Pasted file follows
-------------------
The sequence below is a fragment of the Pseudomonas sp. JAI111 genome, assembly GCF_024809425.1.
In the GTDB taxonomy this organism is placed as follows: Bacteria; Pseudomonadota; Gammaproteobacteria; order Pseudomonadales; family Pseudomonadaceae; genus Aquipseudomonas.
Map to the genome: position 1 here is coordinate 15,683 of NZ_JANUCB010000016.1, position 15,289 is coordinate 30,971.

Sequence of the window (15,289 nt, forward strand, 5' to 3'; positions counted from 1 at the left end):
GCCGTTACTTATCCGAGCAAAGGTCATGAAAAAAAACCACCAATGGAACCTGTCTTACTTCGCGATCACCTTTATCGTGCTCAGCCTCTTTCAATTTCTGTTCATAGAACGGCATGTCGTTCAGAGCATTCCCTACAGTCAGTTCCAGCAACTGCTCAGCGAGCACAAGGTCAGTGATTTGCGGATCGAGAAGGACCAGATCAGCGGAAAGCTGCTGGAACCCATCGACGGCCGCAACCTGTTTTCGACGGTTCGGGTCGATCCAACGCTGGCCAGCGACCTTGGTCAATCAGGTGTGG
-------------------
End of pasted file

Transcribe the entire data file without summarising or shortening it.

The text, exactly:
The sequence below is a fragment of the Pseudomonas sp. JAI111 genome, assembly GCF_024809425.1.
In the GTDB taxonomy this organism is placed as follows: Bacteria; Pseudomonadota; Gammaproteobacteria; order Pseudomonadales; family Pseudomonadaceae; genus Aquipseudomonas.
Map to the genome: position 1 here is coordinate 15,683 of NZ_JANUCB010000016.1, position 15,289 is coordinate 30,971.

Sequence of the window (15,289 nt, forward strand, 5' to 3'; positions counted from 1 at the left end):
GCCGTTACTTATCCGAGCAAAGGTCATGAAAAAAAACCACCAATGGAACCTGTCTTACTTCGCGATCACCTTTATCGTGCTCAGCCTCTTTCAATTTCTGTTCATAGAACGGCATGTCGTTCAGAGCATTCCCTACAGTCAGTTCCAGCAACTGCTCAGCGAGCACAAGGTCAGTGATTTGCGGATCGAGAAGGACCAGATCAGCGGAAAGCTGCTGGAACCCATCGACGGCCGCAACCTGTTTTCGACGGTTCGGGTCGATCCAACGCTGGCCAGCGACCTTGGTCAATCAGGTGTGG